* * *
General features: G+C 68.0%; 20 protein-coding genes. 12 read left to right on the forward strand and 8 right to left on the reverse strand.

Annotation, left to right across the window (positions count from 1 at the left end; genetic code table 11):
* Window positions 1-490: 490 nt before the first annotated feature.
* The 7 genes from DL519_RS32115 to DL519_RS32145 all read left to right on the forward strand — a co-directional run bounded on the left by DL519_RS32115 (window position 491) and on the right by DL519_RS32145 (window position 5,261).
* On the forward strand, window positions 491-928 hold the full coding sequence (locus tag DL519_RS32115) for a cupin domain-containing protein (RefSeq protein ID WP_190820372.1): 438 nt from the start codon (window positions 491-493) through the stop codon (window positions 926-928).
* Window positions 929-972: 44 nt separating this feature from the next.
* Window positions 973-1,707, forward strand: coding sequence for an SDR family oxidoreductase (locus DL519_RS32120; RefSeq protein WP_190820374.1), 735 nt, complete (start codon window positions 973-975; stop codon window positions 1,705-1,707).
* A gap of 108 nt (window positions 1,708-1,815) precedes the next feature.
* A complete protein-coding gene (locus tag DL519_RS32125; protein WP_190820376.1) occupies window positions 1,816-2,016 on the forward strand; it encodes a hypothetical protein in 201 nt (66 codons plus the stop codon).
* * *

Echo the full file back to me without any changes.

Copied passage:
General features: G+C 68.0%; 20 protein-coding genes. 12 read left to right on the forward strand and 8 right to left on the reverse strand.

Annotation, left to right across the window (positions count from 1 at the left end; genetic code table 11):
* Window positions 1-490: 490 nt before the first annotated feature.
* The 7 genes from DL519_RS32115 to DL519_RS32145 all read left to right on the forward strand — a co-directional run bounded on the left by DL519_RS32115 (window position 491) and on the right by DL519_RS32145 (window position 5,261).
* On the forward strand, window positions 491-928 hold the full coding sequence (locus tag DL519_RS32115) for a cupin domain-containing protein (RefSeq protein ID WP_190820372.1): 438 nt from the start codon (window positions 491-493) through the stop codon (window positions 926-928).
* Window positions 929-972: 44 nt separating this feature from the next.
* Window positions 973-1,707, forward strand: coding sequence for an SDR family oxidoreductase (locus DL519_RS32120; RefSeq protein WP_190820374.1), 735 nt, complete (start codon window positions 973-975; stop codon window positions 1,705-1,707).
* A gap of 108 nt (window positions 1,708-1,815) precedes the next feature.
* A complete protein-coding gene (locus tag DL519_RS32125; protein WP_190820376.1) occupies window positions 1,816-2,016 on the forward strand; it encodes a hypothetical protein in 201 nt (66 codons plus the stop codon).